I wrote over three years ago about how language is used politically and while the issue never goes away, it has reared its head again in a striking way recently. The matter under discussion was Britain’s immigration policy and in particular the language used by politicians to demonise those refugees who attempt to enter the UK in dangerous small boats, crossing the channel between France and England. For political gain, minority groups have been denigrated and othered by politicians throughout history. That is why it was particularly poignant when Holocaust survivor Joan Salter challenged the Home Secretary, Suella Braverman, about the language she has used. She took particular exception to the word ‘invasion’, with its connotations of hostile forces, attack and forced submission. She explains her concerns here.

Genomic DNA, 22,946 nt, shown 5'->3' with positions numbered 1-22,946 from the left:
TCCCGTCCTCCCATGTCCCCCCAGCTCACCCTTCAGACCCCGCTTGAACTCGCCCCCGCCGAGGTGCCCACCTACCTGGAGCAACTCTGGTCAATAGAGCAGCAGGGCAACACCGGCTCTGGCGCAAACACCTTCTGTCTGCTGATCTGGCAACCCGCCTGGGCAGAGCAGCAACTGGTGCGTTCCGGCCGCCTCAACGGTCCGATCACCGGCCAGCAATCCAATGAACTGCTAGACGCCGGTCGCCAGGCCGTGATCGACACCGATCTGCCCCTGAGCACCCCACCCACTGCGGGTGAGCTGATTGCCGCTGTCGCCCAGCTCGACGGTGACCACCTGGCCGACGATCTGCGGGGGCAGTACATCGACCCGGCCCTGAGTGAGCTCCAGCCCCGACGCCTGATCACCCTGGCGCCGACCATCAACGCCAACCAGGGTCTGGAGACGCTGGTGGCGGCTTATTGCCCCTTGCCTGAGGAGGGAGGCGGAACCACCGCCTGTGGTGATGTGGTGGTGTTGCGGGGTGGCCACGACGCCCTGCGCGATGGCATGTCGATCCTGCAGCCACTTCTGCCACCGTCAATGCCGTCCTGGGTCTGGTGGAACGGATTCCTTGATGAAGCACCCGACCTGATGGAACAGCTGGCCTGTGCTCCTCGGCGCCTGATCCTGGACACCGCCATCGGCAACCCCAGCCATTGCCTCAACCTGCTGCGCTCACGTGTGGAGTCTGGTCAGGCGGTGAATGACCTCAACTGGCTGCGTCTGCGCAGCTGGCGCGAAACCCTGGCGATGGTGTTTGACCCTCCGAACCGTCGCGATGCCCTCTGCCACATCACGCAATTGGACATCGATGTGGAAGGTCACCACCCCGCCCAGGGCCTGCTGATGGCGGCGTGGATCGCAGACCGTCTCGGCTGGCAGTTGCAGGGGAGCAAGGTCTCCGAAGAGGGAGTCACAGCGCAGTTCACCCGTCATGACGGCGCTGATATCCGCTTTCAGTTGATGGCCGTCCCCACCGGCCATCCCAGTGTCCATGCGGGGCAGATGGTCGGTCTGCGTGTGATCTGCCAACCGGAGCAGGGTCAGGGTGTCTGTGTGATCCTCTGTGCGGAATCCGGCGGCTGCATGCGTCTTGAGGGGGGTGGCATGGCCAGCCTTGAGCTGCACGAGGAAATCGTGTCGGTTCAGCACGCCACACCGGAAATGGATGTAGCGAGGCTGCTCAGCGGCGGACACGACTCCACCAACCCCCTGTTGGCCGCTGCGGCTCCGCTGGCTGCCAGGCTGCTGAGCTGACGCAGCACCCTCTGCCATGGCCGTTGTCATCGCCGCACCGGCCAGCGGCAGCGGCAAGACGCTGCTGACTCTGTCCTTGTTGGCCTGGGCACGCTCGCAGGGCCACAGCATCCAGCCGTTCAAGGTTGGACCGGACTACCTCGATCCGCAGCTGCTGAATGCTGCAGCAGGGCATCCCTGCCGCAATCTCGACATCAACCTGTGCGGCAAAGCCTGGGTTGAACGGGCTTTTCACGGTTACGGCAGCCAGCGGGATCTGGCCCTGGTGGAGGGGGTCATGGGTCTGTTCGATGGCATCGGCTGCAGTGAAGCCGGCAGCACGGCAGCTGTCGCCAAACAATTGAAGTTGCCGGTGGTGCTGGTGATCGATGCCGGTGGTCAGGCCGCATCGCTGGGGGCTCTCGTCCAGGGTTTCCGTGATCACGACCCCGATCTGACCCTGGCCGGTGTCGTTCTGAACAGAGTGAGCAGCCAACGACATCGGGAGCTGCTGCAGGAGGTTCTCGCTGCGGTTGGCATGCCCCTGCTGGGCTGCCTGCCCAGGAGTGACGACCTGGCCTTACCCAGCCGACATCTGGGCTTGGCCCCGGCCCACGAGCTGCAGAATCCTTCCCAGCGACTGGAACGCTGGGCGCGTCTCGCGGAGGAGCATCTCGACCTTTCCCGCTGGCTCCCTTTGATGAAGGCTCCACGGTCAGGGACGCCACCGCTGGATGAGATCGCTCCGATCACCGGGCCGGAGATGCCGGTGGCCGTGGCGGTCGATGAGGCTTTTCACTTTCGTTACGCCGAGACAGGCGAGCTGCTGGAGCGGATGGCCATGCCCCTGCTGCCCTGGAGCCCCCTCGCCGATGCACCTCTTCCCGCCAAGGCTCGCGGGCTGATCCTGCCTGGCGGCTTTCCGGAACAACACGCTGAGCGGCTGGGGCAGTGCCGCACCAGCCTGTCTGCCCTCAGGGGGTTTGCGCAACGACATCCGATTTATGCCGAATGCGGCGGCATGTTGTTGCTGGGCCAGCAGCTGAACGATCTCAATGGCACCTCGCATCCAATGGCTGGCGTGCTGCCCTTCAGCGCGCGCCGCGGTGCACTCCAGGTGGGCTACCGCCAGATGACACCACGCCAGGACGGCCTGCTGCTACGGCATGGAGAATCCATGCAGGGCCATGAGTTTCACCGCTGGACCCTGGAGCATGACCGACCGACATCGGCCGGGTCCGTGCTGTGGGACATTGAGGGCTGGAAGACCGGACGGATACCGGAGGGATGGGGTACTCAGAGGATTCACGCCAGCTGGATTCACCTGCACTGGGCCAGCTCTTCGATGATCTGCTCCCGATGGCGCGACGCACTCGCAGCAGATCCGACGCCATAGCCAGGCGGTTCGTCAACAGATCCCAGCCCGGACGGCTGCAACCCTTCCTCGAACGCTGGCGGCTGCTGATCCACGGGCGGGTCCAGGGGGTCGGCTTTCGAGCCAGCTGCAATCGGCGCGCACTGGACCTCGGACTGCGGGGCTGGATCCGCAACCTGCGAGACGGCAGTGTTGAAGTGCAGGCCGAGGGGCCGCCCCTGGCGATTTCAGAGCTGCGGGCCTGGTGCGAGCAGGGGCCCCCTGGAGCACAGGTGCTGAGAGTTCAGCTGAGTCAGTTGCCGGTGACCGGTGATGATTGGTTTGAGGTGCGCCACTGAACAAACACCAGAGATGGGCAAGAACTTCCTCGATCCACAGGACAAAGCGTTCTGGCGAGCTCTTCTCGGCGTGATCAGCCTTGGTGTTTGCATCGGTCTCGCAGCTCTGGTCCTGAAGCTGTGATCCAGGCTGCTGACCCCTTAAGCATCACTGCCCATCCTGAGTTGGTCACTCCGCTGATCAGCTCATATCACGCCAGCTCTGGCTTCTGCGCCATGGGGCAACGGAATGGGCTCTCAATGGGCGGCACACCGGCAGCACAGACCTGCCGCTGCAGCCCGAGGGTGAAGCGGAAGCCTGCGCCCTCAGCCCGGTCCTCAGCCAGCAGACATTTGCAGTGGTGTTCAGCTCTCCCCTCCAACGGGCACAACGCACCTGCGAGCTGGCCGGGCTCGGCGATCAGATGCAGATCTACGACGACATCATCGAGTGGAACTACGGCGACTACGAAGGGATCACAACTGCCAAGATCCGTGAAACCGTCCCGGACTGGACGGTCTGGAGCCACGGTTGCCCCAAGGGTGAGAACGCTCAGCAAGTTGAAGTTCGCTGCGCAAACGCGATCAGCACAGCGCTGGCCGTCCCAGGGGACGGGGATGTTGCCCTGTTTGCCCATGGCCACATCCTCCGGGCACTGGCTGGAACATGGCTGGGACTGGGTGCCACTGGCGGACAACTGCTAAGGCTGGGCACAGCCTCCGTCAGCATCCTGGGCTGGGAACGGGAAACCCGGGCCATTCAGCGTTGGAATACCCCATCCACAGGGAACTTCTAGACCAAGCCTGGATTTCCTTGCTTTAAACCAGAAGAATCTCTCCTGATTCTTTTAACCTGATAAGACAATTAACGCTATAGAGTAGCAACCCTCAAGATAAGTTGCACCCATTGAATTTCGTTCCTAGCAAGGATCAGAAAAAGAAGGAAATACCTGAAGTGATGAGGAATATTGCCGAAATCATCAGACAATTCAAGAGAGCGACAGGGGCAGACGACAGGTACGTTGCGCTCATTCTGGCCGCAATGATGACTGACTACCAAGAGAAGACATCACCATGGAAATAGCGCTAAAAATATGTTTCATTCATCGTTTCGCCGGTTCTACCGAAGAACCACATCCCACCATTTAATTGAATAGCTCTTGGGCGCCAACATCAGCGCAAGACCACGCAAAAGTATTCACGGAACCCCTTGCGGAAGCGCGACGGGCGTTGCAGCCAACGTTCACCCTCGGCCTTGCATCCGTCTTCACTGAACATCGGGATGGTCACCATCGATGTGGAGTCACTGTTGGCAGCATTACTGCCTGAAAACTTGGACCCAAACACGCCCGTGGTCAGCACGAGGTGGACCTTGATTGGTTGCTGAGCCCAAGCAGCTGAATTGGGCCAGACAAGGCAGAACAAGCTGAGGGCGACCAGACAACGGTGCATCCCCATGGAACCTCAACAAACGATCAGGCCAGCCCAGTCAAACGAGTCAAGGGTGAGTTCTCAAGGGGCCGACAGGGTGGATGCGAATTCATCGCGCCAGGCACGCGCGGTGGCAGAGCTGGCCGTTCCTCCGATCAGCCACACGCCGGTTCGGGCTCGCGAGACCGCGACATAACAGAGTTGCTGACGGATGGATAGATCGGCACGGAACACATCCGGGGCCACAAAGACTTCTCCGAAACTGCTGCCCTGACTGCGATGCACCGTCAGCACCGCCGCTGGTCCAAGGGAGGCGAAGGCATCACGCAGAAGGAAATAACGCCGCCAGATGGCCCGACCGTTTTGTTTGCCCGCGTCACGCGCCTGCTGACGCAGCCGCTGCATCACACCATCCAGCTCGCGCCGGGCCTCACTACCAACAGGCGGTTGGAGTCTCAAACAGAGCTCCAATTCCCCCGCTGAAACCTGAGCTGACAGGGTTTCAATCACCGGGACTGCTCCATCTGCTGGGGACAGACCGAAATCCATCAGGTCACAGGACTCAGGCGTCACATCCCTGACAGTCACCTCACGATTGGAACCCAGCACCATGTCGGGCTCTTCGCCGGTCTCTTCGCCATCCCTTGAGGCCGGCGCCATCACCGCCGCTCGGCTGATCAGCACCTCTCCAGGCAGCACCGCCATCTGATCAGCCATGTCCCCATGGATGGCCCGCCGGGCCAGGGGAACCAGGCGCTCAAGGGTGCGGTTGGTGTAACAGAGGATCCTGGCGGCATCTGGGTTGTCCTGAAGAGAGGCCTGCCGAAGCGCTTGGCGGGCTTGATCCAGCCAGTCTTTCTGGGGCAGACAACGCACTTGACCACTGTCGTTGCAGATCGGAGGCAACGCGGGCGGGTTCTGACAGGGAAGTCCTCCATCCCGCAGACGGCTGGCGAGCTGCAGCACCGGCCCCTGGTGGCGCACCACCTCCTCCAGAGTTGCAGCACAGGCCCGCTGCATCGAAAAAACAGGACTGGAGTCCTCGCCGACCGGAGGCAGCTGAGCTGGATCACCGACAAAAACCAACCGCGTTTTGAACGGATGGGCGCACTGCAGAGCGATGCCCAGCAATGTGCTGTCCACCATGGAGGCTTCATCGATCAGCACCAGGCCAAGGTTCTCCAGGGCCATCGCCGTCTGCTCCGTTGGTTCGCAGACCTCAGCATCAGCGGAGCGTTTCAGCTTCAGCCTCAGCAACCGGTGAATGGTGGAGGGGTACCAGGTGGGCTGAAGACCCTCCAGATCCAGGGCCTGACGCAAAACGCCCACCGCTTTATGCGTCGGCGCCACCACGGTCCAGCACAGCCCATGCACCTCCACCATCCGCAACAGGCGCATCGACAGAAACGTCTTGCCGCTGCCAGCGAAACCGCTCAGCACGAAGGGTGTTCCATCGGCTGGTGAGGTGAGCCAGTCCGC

In more uplifting literary news, musician and poet Anthony Joseph has won the TS Eliot Prize for poetry, using and adapting the sonnet form in a book of poems about his absent father. The judges said that the collection ‘celebrates humanity in all its contradictions and breathes new life into this enduring form’. Joseph himself comments ‘Over the years I have realised that being a poet means that you have a particular outlook, a particular way of looking at language and seeing the world in a language-based way’.
Meanwhile, Ayòbámi Adébáyò has published her second novel, A Spell of Good Things, set in early 21st century Nigeria. She writes about the complexity of Nigeria and the challenges it poses to its citizens in an open, clear-sighted way. An international literary star, she could easily leave, but remains largely in the country: ‘I think that Nigeria will always be home. It’s frustrating and complex but I do feel some sort of commitment to the country.’ Read more here.